From the 1948, North and South Korea had been a reflection of the bipolar world view generated by the Second World War. The North lives under Communist rule and the South leans towards the Capitalistic worldview, primarily mooted by the United States of America.
After the Korean War (1950-53), the two countries stood divided till recently. Now a time has come when a South Korean Farmer’s Cooperative wants to publish thirteen North Korean novels.
Earlier South Korean greats like Park Wan Suh brought out novels about the war. Some have been translated to English. They spoke of the sadness of the war and the way it divided people from similar cultural backgrounds — much in the tradition of other countries recovering from the backlash of colonial regimes that dominated Asian history during the eighteenth, nineteenth and twentieth centuries.
From first hand accounts of gulag survivors to memoirs of defectors once part of the top echelons of government, here’s our pick of the best books on the secretive kingdom: The Guardian
You can learn a lot about a country from literature and, when it comes to North Korea, the appetite for information is huge. From first hand accounts of prison camps survivors to defectors once part of the top echelons of government, here’s our pick of the best books to get you started.
The story of Kang Chol-hwan, a defector who spent 10 years in the notorious Yodok camp because his family was under suspicion for having lived in Japan. Billed as “part horror story, part historical document, part political tract”. Kang defected to South Korea a few years after his release, and went on to work as a journalist for Chosun Ilbo.
We are now entering the third era of miscomprehending North Korea. For 50 years, until Kim Il Sung’s death in 1994, we were stymied by his “self-reliance” (juche) republic. Then, until Kim Jong Il’s death in 2011, we were flummoxed by his son’s “military-first” (songun) Korea. Now, we are confounded by his grandson Kim Jong Un’s “dual-progress” (byungjin — standing for progress ineconomic development and nuclear capability) Democratic People’s Republic of Korea.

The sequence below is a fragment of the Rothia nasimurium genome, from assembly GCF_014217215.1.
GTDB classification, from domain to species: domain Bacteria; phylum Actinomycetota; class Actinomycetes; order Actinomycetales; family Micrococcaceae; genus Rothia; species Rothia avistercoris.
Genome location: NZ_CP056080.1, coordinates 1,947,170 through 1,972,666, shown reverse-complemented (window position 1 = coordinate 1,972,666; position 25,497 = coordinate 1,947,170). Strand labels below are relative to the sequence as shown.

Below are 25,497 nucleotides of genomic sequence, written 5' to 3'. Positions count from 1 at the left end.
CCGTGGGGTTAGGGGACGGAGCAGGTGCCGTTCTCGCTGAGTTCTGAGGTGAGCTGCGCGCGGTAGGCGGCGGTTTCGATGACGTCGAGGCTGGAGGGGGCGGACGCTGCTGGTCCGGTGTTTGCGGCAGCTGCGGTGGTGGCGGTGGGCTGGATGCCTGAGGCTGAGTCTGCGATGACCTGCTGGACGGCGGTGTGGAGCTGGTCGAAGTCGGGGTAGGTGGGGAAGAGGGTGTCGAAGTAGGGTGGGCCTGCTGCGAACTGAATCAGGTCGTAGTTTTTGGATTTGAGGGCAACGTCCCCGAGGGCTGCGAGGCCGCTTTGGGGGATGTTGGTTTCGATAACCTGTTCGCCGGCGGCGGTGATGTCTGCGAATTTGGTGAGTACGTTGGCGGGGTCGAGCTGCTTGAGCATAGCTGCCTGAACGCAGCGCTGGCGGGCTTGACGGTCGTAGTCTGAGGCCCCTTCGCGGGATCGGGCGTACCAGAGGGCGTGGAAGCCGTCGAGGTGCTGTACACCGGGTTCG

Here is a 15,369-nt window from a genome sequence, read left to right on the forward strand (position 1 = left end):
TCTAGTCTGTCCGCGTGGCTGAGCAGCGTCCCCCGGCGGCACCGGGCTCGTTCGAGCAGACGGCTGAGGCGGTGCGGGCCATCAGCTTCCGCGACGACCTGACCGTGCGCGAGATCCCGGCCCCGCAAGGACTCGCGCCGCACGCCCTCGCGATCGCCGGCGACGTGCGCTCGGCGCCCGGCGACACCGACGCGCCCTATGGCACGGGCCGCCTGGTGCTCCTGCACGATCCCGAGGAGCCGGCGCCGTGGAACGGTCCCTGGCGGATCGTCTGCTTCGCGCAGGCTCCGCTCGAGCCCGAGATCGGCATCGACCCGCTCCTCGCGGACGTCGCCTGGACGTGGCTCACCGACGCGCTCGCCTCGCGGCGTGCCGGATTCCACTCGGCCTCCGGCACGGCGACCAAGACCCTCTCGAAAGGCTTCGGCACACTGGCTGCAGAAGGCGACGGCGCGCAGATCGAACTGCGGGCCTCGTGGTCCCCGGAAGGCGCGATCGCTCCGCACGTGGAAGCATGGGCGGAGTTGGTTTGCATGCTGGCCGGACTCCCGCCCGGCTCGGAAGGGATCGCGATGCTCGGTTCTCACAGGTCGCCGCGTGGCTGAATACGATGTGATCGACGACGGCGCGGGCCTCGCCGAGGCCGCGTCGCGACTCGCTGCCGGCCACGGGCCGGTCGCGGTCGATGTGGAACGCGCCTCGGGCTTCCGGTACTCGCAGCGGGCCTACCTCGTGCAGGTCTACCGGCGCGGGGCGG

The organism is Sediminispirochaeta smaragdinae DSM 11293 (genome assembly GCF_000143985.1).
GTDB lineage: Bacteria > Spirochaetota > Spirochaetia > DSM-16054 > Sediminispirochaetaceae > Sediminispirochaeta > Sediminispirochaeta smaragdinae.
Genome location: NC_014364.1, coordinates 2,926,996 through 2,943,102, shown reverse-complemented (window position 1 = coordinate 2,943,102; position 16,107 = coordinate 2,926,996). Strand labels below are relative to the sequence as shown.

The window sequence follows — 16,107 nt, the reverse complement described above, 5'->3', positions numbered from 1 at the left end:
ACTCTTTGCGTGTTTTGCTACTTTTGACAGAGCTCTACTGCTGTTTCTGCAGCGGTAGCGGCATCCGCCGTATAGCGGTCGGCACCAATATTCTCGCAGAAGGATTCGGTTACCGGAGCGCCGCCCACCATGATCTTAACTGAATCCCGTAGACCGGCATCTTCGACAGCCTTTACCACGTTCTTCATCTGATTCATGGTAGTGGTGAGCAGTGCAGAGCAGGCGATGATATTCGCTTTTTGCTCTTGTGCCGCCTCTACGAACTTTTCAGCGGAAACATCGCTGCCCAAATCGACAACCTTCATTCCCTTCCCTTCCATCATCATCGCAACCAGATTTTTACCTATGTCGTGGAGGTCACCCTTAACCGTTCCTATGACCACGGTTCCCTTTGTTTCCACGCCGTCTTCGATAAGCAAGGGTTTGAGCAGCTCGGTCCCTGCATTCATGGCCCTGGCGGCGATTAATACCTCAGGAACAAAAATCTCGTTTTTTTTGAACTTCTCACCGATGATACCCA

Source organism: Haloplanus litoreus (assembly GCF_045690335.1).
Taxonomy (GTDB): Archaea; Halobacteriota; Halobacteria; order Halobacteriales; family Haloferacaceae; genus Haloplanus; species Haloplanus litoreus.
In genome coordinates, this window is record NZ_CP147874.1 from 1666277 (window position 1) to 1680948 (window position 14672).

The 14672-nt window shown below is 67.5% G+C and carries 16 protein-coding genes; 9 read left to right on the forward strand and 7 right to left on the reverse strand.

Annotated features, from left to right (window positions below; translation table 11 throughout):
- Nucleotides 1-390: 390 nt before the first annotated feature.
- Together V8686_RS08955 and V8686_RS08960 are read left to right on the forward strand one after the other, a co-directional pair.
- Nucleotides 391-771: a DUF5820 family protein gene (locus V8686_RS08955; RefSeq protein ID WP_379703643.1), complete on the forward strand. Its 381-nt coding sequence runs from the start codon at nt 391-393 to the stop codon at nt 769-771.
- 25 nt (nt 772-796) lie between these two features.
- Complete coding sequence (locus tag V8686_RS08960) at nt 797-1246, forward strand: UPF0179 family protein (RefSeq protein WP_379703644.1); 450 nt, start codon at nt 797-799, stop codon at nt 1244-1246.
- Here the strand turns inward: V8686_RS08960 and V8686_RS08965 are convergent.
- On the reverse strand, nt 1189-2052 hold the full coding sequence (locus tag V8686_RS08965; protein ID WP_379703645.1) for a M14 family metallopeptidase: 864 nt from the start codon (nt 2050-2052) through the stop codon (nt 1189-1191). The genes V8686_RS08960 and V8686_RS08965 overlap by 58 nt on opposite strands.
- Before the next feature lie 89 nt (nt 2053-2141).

Among several plans to promote literature, South Korea hopes to send children’s books to the North as part of Incheon’s turn as UNESCO World Book Capital 2015: Publishing Perspectives
The unfolding South Korean ferry tragedy has cast a pall over Incheon’s plans to celebrate its status as UNESCO World Book Capital 2015. The ferry was traveling from Incheon Port to the southern resort island of Jeju. At the London Book Fair, where Korea was Market Focus, many of the proposed schemes for the year-long accolade were on display.
What can the 10 South Korean writers selected for the book fair this week tell us about a country that has been cut in two? The Star
After two years of political hot potatoes – first China and then Turkey – this year’s “market focus” country presents a different challenge to the London Book Fair, which runs this week: Who wants to read books from Korea? The choice of name could be dismissed as opportunistically misleading; Korea is two countries, but the 10 writers who will be at the book fair are all from the south.